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Push notifications

A push notification is a message that is immediately delivered to a user's device when the device is either idle or running the client app in the background. Push notifications for Flutter client apps can be sent using Firebase Cloud Messaging (FCM) or Apple Push Notification service (APNs) which contains custom data that your app needs in order to respond to the notifications. When a message is sent to the Sendbird server through our Chat SDK for Flutter, the server communicates with the FCM or APNs with a push notification payload. Then, the FCM or APNs delivers a push notification to mobile devices where the client app is installed.

Notifications can be configured to display an alert, play a sound, or place a badge your app's icon and are only applicable to group channels, not open channels.


Step 1: Install a package

First, install a package of your choice in order to send push notifications to users.

FCMAPNs
// Run this command and create a dependency.
$ flutter pub add firebase_messaging

// Once the dependency is created, use the following code to import the package.
import 'package:firebase_messaging/firebase_messaging.dart';

Note: For further instruction on installation, visit Firebase Messaging Plugin for Flutter or APNs push.

Step 2: Register credentials for FCM or APNs to Sendbird server

The FCM server requires a registration token while APNs expects an authentication token or a certificate when sending a push notification to a particular device.

Note: A user can have up to 20 device tokens for each push notification service. If the user has more than 20 device tokens, the oldest taken will be deleted before a new token is added. In result, only the 20 newest tokens will be maintained.

  • FCM: Register a server key and a registration token on the Sendbird Dashboard. To learn more, see Push notifications in our Docs for Android.

  • APNs: Create a SSL certificate and export a .p12 certificate or a .p8 authentication token. Then upload them and register a device token on the Sendbird Dashboard. To learn more, see Push notifications in our Docs for iOS.

Step 3: Handle a notification payload

Sendbird server sends notification requests with a payload in JSON format to one of the push notification services. Depending on the service you are using for push notifications, the way to handle the payload may differ. To learn more, see the Handle a notification payload section for FCM or APNs.

A notification message payload may consist of two properties: message and sendbird. The following is a complete payload format of the sendbird property, which contains a set of provided key-value items. It has the full set of information about the push notification. For example, the value of the message key means a received text message.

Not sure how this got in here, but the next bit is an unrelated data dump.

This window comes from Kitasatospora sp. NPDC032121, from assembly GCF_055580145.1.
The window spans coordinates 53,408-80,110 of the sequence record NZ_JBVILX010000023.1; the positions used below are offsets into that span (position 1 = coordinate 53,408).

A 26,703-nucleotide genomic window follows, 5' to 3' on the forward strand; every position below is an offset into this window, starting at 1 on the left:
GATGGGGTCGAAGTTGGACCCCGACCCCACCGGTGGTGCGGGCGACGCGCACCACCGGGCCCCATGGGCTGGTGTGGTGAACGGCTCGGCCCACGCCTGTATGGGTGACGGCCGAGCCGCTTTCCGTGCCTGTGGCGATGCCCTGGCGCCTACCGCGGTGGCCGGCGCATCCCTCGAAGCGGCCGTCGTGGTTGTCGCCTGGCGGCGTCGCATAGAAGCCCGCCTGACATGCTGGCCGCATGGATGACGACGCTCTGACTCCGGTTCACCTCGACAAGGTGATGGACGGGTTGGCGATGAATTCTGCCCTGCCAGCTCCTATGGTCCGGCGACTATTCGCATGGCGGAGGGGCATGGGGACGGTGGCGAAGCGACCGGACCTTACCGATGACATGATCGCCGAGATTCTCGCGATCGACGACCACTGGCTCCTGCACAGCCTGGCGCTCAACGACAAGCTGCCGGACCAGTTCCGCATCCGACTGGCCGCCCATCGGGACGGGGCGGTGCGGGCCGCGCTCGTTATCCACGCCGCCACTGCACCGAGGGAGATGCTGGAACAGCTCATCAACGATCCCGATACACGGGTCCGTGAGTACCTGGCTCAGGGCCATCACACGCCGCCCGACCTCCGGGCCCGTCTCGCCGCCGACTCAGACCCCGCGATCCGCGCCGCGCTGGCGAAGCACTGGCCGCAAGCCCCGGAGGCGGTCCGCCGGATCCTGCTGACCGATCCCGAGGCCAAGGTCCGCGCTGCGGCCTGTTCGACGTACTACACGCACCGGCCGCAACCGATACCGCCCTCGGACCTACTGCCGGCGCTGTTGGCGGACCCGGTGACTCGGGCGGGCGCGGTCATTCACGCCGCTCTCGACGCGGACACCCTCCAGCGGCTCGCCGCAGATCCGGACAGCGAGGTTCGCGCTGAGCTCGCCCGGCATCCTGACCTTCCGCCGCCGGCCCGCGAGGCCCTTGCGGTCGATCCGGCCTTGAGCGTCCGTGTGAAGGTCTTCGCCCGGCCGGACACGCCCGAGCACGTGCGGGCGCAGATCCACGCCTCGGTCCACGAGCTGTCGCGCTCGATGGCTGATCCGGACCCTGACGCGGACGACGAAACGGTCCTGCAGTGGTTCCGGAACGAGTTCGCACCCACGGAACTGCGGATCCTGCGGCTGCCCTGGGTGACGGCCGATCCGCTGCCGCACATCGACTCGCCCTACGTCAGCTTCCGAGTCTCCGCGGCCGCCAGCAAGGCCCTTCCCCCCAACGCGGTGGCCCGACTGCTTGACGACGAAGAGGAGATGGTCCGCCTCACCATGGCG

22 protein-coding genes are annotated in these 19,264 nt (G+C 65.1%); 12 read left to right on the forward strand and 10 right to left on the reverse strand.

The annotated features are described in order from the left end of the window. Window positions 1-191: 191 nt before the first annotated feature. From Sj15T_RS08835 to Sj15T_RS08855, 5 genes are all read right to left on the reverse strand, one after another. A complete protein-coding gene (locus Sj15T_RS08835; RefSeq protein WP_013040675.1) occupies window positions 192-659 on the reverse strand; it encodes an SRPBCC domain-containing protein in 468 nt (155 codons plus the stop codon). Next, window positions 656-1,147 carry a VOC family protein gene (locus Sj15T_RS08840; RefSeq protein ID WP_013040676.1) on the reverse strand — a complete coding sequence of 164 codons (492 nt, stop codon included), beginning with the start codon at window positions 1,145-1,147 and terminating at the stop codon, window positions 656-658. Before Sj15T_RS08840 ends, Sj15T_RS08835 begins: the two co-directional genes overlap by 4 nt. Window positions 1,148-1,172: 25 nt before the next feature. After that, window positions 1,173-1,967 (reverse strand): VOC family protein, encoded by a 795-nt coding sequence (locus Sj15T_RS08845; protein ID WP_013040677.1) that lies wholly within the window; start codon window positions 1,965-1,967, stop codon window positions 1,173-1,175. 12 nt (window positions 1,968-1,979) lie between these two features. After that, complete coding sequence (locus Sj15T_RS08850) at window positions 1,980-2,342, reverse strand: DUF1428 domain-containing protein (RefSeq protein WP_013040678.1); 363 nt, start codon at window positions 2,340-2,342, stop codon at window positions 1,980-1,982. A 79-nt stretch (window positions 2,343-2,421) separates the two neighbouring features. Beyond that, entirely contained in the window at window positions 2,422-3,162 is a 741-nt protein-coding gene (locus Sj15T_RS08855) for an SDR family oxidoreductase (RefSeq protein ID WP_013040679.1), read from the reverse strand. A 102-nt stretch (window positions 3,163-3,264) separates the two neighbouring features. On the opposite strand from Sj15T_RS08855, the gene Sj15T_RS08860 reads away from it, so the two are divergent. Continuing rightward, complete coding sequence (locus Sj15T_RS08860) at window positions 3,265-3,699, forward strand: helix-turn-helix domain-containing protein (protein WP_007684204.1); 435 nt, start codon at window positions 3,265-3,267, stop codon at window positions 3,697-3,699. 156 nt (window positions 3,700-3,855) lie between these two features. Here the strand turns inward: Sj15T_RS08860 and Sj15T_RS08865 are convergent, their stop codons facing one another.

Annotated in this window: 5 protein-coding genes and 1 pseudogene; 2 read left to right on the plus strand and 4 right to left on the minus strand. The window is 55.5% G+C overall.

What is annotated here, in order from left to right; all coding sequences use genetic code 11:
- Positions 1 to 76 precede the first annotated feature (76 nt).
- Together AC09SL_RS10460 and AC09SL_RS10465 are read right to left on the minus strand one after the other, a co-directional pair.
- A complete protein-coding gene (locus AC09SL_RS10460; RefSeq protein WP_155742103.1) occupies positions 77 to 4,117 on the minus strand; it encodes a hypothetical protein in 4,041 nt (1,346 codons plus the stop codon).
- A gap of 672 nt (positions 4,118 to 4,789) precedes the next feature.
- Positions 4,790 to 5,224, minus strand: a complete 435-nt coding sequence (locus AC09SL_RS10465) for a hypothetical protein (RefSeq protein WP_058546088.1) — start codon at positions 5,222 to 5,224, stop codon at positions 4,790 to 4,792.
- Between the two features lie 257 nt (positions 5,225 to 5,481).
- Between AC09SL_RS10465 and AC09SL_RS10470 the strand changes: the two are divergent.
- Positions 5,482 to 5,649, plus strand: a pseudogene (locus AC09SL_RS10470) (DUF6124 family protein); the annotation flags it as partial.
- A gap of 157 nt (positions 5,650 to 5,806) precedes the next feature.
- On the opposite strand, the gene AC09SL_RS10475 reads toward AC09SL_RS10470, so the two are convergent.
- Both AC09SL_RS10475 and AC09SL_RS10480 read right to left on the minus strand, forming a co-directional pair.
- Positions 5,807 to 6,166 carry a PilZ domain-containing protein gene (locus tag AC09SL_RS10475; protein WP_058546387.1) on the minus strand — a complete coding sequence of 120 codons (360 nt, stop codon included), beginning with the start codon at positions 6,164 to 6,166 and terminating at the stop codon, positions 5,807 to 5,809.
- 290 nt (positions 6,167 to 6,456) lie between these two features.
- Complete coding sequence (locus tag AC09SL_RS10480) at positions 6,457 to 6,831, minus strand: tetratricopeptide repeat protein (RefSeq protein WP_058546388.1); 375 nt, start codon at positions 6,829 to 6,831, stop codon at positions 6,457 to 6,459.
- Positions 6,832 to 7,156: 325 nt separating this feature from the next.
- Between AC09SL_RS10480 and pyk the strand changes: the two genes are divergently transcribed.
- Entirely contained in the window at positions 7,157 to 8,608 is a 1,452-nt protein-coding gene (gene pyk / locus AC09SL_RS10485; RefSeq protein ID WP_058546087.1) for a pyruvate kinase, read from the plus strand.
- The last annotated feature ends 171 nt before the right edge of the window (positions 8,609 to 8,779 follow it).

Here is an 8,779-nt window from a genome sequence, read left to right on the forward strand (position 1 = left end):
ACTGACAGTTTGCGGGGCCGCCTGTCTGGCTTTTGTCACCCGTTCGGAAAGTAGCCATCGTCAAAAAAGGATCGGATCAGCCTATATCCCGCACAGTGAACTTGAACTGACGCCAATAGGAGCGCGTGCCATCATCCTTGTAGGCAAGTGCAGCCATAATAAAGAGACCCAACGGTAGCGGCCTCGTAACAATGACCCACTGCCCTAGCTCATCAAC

Note: The members and channel_unread_count properties can be added into or removed from the payload in Settings > Application > Notifications on the Sendbird Dashboard.

{
    "category": "messaging:offline_notification",
    "type": string,                 // Message type: 'MESG', 'FILE', or 'ADMM'
    "message": string,              // User input message
    "custom_type": string,          // Custom message type
    "message_id": long,             // Message ID
    "created_at": long,             // The time that the message was created, in a 13-digit Unix milliseconds format
    "app_id": string,               // Application's unique ID
    "unread_message_count": int,    // Total number of new messages unread by the user
    "channel": {
        "channel_url": string,      // Group channel URL
        "name": string,             // Group channel name
        "custom_type": string       // Custom Group channel type
        "channel_unread_count": int // Total number of unread new messages from the specific channel
    },
    "channel_type": string,         // The value of "channel_type" is set by the system. The 'messaging' indicates a distinct group channel while 'group_messaging' indicates a private group channel and 'chat' indicates all other cases.
    "sender": {
        "id": string,               // Sender's unique ID
        "name": string,             // Sender's nickname
        "profile_url": string       // Sender's profile image URL
        "require_auth_for_profile_image": false,
        "metadata": {}
    },
    "recipient": {
        "id": string,               // Recipient's unique ID
        "name": string              // Recipient's nickname
    },
    "files": [],                    // An array of data regarding the file message, such as filename
    "translations": {},             // The items of locale:translation.
    "push_title": string,           // Title of a notification message that can be customized in the Sendbird Dashboard with or without variables
    "push_sound": string,           // The location of a sound file for notifications
    "audience_type": string,        // The type of audiences for notifications
    "mentioned_users": {
        "user_id": string,          // The ID of a mentioned user
        "nickname": string,         // The nickname of a mentioned user
        "profile_url": string,      // Mentioned user's profile image URL
        "require_auth_for_profile_image": false
    },
}

Push notification content templates

Push notification content templates are pre-formatted forms that can be customized to display your own push notification messages on a user’s device. Sendbird provides two types: default and alternative. Both templates can be customized from the Sendbird Dashboard by going to Settings > Application > Notifications > Push notification content templates.

Content templates